As far as I can tell, the difference between mGEOS and mGESA is that mGESA is a tailored application of mGEOS, designed together with Plan’s community based front-line staff for their specific information collecting and geo-visualization needs in Kenya.

Update: mGESA was the name for the pilot project. The final application is called PoiMapper (see www.pajatman.com). You can give it a try by downloading it and installing it on your mobile!

According to Njuguna, “the application is designed to run on simple mobile phones that have GPS capability and on which you can run applications.” It’s installed on the phone in the picture (update: the phone is a Nokia 6700 classic).

Njuguna explained “In Kilifi, we diverted from the route of going for applications that are there on the shelf or buying an application over the counter. We went the route of developing an application from scratch. We are working with various partners. We have Plan in Finland, we have Plan in Kenya, we have the University of Nairobi and we have the company Pajat in Finland. Plan Kilifi is the implementing office. So that is where we are coming from.”

The project has been on-going for 7 months. The first thing to define, according to Njuguna, was “Why do we need mapping? Why do we need GIS in the first place? Well, we need GIS to enhance the work we are doing and to try to answer some of the questions we are asking on a day to day basis. So that’s why we wanted to incorporate GIS into our work. Everything we’ve developed is towards helping us answer questions and make decisions in our program and sponsorship work. We wanted to build something that would suit our needs.”

The end users of mGESA are front-line staff in Plan Kilifi District office, and eventually in all of Plan Kenya’s district offices. “Kilifi front-line staff have all been involved in developing the application. The first step was developing a list of points of interest, for example, schools, hospitals and health centers, interest groups, water sources, trading centers, and the like; and outlining the kind of information that staff regularly collect about the points of interest for use in their work.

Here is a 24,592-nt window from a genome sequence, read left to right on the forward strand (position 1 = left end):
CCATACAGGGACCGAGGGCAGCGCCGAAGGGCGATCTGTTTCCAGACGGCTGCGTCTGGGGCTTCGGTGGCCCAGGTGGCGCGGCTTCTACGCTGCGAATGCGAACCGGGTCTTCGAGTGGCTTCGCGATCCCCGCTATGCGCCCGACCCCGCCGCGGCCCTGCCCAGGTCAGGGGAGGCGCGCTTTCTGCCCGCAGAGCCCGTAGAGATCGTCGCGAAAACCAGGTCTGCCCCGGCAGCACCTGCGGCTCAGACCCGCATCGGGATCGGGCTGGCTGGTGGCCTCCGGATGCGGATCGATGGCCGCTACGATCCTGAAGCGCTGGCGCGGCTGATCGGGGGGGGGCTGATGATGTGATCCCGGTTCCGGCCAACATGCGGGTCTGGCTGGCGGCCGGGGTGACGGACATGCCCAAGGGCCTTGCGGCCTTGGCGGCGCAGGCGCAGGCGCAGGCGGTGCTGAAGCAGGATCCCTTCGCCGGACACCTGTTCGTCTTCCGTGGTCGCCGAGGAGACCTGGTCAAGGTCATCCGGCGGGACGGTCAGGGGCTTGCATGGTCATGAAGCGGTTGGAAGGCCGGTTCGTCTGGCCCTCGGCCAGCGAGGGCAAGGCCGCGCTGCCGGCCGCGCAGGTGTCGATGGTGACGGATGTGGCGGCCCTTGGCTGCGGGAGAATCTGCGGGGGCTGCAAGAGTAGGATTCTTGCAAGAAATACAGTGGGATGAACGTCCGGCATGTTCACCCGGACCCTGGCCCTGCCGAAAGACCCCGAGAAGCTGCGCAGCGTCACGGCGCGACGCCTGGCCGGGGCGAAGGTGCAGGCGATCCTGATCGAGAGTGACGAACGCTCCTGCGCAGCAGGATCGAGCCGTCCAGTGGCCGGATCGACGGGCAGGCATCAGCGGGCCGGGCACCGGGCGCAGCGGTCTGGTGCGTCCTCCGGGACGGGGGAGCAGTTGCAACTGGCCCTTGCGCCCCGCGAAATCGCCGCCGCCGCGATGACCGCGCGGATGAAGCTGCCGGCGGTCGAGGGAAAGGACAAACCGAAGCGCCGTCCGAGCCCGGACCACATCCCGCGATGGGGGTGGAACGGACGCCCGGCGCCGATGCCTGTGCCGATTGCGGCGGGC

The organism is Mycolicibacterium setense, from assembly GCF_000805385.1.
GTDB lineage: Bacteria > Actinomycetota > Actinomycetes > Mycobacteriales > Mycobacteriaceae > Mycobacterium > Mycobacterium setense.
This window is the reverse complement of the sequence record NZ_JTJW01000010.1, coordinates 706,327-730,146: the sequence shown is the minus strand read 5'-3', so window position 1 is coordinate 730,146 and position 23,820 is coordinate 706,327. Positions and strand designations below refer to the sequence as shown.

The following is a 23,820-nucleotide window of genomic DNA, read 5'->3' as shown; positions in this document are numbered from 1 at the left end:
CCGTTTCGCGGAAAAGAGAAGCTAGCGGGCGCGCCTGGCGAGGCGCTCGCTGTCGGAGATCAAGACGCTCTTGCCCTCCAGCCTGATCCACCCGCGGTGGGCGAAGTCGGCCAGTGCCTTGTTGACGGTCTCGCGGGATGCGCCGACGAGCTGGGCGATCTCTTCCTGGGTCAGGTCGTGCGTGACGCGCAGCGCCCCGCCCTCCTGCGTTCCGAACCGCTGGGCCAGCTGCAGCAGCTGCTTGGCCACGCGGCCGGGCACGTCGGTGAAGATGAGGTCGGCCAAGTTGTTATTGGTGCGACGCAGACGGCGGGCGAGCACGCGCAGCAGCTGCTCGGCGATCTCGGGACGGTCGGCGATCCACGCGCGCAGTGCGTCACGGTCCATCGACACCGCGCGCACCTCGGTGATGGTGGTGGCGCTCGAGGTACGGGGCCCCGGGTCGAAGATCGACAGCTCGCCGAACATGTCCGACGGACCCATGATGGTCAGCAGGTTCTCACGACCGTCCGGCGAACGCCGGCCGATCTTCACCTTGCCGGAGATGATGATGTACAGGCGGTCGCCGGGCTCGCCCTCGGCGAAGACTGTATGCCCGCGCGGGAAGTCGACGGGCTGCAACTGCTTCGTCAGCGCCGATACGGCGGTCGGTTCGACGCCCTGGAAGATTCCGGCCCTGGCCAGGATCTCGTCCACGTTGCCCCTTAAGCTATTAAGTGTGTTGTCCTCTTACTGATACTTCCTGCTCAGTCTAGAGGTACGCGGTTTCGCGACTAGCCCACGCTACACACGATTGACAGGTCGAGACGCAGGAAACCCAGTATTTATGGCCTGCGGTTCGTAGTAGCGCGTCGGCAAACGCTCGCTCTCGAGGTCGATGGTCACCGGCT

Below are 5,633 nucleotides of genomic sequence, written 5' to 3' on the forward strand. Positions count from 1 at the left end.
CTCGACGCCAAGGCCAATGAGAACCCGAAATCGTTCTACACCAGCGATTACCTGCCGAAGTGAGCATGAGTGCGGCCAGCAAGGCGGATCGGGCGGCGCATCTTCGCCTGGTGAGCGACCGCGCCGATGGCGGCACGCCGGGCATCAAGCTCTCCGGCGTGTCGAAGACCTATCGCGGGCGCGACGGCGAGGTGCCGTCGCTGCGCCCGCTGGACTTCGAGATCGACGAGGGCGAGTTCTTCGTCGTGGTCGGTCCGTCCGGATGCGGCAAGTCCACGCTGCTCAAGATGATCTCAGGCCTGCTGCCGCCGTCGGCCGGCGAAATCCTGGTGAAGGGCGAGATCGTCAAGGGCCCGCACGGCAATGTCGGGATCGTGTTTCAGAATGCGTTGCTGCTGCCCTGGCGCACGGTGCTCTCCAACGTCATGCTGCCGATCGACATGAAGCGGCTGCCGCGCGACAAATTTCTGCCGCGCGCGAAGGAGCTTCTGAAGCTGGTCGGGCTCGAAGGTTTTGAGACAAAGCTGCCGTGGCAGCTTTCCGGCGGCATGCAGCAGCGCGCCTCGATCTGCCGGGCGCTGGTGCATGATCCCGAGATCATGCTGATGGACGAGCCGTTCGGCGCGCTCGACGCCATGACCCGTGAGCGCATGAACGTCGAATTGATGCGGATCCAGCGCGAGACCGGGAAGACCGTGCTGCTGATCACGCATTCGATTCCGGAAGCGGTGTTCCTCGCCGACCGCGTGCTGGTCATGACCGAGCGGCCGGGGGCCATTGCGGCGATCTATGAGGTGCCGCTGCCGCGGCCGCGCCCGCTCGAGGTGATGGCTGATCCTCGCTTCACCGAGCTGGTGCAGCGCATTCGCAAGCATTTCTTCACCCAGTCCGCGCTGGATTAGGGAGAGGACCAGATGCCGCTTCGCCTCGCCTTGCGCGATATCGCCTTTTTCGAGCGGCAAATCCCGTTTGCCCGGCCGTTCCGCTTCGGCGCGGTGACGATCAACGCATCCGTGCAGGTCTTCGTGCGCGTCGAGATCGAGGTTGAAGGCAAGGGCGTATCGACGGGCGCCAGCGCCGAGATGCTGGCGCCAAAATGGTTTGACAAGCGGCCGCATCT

mGESA points of interest

“Developing the points of interest was a challenge,” said Njuguna. “It might look like we just sat down and listed them. But it has been a process. We had to go over and over it. We had to be sure the questions made sense, that the questions that we were asking were the right ones and made sense to people in the field.”

mGESA was tested in the field for the first time in mid-July. Njuguna and the team are hoping to kick off in another 3-4 weeks and start collecting the actual data. When the points are mapped out using the mobile application, then they are uploaded to a server that links with Google (or other) maps. The team is exploring the possibility of getting Kenya maps with administrative boundaries to use as the mapping platform. The data collected in mGESA can be exported into excel and .pdf files.

Peter let me try out mGESA while we were doing some GPS mapping in Kinango. He was using the opportunity to test accuracy, and whether mGESA was pulling in the same coordinates as the Garmin GPS units that we were using (it was). I found the data collection process to be quite simple. You basically arrive to your point of interest, take the point on the phone, and scroll through a menu to select pre-existing information (such as name of the district, type of point, etc.) or fill it in yourself. You can take a photo of the POI if your phone has photo capabilities (which most GPS enabled phones should have). I didn’t get a chance to upload data to the server or the web to see how easy that process is.